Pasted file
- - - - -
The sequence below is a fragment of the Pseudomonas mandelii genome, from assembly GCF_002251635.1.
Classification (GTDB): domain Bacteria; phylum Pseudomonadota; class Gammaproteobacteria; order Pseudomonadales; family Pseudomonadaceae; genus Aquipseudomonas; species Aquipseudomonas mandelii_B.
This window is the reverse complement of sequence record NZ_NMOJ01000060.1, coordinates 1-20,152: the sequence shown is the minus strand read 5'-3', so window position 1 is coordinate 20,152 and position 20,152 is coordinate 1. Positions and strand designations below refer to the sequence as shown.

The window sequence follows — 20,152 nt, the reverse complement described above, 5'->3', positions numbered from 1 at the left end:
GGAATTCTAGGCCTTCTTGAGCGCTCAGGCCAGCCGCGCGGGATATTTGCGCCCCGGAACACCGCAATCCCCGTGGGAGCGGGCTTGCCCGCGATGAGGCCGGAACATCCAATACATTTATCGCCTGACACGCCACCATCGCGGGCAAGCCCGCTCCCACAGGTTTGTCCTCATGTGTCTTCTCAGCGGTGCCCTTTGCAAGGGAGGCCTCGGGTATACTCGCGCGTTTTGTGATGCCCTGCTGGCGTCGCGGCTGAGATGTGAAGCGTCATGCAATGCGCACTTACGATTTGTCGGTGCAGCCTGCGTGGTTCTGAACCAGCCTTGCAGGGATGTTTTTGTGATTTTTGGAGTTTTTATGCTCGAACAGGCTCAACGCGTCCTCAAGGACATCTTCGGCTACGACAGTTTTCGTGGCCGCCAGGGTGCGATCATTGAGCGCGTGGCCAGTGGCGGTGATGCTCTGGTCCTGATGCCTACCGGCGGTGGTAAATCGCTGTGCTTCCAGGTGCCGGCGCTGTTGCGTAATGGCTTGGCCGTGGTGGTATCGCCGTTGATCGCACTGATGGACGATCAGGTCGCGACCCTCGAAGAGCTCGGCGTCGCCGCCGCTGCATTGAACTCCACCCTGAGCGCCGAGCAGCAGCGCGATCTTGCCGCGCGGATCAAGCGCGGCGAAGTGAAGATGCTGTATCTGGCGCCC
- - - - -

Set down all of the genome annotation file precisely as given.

The sequence below is a fragment of the Pseudomonas mandelii genome, from assembly GCF_002251635.1.
Classification (GTDB): domain Bacteria; phylum Pseudomonadota; class Gammaproteobacteria; order Pseudomonadales; family Pseudomonadaceae; genus Aquipseudomonas; species Aquipseudomonas mandelii_B.
This window is the reverse complement of sequence record NZ_NMOJ01000060.1, coordinates 1-20,152: the sequence shown is the minus strand read 5'-3', so window position 1 is coordinate 20,152 and position 20,152 is coordinate 1. Positions and strand designations below refer to the sequence as shown.

The window sequence follows — 20,152 nt, the reverse complement described above, 5'->3', positions numbered from 1 at the left end:
GGAATTCTAGGCCTTCTTGAGCGCTCAGGCCAGCCGCGCGGGATATTTGCGCCCCGGAACACCGCAATCCCCGTGGGAGCGGGCTTGCCCGCGATGAGGCCGGAACATCCAATACATTTATCGCCTGACACGCCACCATCGCGGGCAAGCCCGCTCCCACAGGTTTGTCCTCATGTGTCTTCTCAGCGGTGCCCTTTGCAAGGGAGGCCTCGGGTATACTCGCGCGTTTTGTGATGCCCTGCTGGCGTCGCGGCTGAGATGTGAAGCGTCATGCAATGCGCACTTACGATTTGTCGGTGCAGCCTGCGTGGTTCTGAACCAGCCTTGCAGGGATGTTTTTGTGATTTTTGGAGTTTTTATGCTCGAACAGGCTCAACGCGTCCTCAAGGACATCTTCGGCTACGACAGTTTTCGTGGCCGCCAGGGTGCGATCATTGAGCGCGTGGCCAGTGGCGGTGATGCTCTGGTCCTGATGCCTACCGGCGGTGGTAAATCGCTGTGCTTCCAGGTGCCGGCGCTGTTGCGTAATGGCTTGGCCGTGGTGGTATCGCCGTTGATCGCACTGATGGACGATCAGGTCGCGACCCTCGAAGAGCTCGGCGTCGCCGCCGCTGCATTGAACTCCACCCTGAGCGCCGAGCAGCAGCGCGATCTTGCCGCGCGGATCAAGCGCGGCGAAGTGAAGATGCTGTATCTGGCGCCC